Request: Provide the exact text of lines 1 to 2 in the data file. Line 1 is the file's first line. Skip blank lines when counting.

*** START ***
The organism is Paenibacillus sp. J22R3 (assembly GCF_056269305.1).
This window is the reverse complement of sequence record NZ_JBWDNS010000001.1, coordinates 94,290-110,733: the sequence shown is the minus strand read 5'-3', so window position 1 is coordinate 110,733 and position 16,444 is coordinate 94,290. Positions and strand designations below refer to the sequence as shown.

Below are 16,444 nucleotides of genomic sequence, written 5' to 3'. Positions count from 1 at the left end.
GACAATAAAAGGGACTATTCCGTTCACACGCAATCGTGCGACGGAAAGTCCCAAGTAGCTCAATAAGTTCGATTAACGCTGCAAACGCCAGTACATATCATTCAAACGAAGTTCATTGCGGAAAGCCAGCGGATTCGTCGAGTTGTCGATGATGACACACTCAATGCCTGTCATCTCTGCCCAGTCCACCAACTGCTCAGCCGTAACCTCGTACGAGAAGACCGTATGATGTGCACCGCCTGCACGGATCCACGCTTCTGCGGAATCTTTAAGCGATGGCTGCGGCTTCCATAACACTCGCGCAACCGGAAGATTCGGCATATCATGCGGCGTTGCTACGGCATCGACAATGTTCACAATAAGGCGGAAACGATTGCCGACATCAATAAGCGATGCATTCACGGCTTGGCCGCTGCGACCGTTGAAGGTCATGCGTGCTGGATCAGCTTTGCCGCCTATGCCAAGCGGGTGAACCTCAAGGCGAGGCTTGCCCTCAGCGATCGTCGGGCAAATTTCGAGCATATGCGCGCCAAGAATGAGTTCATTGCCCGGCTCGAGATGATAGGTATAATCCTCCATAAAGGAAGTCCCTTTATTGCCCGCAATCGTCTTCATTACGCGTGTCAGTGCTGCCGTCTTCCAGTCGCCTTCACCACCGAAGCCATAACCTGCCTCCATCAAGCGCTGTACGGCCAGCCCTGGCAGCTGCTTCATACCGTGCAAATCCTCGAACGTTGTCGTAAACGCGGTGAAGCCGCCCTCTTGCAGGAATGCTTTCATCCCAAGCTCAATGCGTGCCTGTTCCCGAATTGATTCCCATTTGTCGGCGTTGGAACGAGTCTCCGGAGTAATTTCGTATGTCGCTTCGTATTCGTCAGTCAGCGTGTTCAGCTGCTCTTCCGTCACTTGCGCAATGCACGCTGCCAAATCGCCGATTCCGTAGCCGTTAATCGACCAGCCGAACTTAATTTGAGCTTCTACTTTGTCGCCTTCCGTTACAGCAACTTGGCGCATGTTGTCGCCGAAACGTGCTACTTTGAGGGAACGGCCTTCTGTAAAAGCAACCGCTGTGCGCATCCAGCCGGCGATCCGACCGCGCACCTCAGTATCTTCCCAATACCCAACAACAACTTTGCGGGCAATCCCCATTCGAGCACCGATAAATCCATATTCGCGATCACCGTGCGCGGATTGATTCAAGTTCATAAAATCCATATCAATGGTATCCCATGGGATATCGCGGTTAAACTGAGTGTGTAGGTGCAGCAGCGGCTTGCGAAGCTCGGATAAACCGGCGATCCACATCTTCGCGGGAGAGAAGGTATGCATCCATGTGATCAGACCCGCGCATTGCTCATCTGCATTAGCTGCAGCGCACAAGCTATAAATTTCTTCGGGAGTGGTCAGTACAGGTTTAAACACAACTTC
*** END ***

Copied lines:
The organism is Paenibacillus sp. J22R3 (assembly GCF_056269305.1).
This window is the reverse complement of sequence record NZ_JBWDNS010000001.1, coordinates 94,290-110,733: the sequence shown is the minus strand read 5'-3', so window position 1 is coordinate 110,733 and position 16,444 is coordinate 94,290. Positions and strand designations below refer to the sequence as shown.